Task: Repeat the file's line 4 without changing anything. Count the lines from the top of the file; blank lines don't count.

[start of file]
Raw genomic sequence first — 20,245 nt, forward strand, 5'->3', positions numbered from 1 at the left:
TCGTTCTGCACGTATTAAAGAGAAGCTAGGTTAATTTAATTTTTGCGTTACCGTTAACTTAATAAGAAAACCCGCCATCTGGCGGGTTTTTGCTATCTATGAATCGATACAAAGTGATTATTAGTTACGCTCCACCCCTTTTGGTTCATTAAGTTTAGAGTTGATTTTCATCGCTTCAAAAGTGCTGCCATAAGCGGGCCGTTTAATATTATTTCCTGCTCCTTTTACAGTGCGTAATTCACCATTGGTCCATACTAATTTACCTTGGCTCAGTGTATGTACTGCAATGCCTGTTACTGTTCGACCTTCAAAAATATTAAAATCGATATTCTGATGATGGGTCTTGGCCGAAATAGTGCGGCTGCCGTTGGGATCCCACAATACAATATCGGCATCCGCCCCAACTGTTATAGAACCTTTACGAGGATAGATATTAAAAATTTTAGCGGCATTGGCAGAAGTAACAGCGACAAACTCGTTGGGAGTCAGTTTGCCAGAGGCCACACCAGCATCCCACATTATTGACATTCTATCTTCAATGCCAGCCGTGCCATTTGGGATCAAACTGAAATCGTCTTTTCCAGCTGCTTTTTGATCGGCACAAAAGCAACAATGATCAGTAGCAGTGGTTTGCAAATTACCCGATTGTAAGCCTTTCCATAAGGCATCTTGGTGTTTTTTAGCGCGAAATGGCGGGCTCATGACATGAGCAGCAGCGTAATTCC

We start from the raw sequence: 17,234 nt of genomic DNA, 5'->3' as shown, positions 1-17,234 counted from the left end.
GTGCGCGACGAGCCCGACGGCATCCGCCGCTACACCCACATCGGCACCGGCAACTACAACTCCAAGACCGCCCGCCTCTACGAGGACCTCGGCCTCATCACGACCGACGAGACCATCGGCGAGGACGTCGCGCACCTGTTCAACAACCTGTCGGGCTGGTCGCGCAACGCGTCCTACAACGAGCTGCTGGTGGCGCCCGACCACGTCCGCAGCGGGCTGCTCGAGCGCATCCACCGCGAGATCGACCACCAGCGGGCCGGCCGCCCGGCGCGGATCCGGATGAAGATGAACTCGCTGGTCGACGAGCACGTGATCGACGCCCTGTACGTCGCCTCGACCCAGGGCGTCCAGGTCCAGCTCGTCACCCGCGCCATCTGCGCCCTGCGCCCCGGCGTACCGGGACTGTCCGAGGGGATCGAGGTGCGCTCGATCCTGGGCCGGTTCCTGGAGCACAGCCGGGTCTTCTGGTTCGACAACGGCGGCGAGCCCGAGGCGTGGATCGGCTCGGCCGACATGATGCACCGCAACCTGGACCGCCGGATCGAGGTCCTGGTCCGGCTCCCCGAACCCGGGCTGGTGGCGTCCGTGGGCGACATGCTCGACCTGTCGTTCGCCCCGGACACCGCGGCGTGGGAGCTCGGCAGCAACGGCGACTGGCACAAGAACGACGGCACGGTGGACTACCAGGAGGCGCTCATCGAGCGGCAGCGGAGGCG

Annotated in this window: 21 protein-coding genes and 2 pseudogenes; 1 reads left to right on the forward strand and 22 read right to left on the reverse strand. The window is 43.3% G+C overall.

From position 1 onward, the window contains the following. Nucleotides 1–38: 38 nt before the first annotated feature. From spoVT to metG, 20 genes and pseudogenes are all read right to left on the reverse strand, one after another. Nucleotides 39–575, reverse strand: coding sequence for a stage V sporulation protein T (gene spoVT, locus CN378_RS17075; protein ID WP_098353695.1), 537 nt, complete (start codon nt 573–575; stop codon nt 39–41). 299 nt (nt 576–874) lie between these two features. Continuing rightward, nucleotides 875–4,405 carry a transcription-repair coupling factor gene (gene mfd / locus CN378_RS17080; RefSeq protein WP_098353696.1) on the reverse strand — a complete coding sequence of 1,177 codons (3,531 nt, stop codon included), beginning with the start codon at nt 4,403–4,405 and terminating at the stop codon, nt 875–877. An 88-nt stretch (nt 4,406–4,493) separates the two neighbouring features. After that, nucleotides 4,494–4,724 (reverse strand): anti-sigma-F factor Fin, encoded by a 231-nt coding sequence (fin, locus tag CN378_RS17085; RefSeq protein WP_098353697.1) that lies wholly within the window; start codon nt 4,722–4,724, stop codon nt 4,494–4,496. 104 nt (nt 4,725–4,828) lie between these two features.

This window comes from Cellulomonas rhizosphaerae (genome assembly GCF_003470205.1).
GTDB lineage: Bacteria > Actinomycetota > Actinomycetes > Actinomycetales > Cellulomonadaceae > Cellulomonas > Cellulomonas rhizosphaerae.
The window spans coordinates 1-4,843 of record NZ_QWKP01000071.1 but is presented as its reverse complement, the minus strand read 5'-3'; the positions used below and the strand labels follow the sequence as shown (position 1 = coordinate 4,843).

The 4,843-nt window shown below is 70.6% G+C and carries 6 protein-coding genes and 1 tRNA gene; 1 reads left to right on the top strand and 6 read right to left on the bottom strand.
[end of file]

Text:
GTGCGCGACGAGCCCGACGGCATCCGCCGCTACACCCACATCGGCACCGGCAACTACAACTCCAAGACCGCCCGCCTCTACGAGGACCTCGGCCTCATCACGACCGACGAGACCATCGGCGAGGACGTCGCGCACCTGTTCAACAACCTGTCGGGCTGGTCGCGCAACGCGTCCTACAACGAGCTGCTGGTGGCGCCCGACCACGTCCGCAGCGGGCTGCTCGAGCGCATCCACCGCGAGATCGACCACCAGCGGGCCGGCCGCCCGGCGCGGATCCGGATGAAGATGAACTCGCTGGTCGACGAGCACGTGATCGACGCCCTGTACGTCGCCTCGACCCAGGGCGTCCAGGTCCAGCTCGTCACCCGCGCCATCTGCGCCCTGCGCCCCGGCGTACCGGGACTGTCCGAGGGGATCGAGGTGCGCTCGATCCTGGGCCGGTTCCTGGAGCACAGCCGGGTCTTCTGGTTCGACAACGGCGGCGAGCCCGAGGCGTGGATCGGCTCGGCCGACATGATGCACCGCAACCTGGACCGCCGGATCGAGGTCCTGGTCCGGCTCCCCGAACCCGGGCTGGTGGCGTCCGTGGGCGACATGCTCGACCTGTCGTTCGCCCCGGACACCGCGGCGTGGGAGCTCGGCAGCAACGGCGACTGGCACAAGAACGACGGCACGGTGGACTACCAGGAGGCGCTCATCGAGCGGCAGCGGAGGCG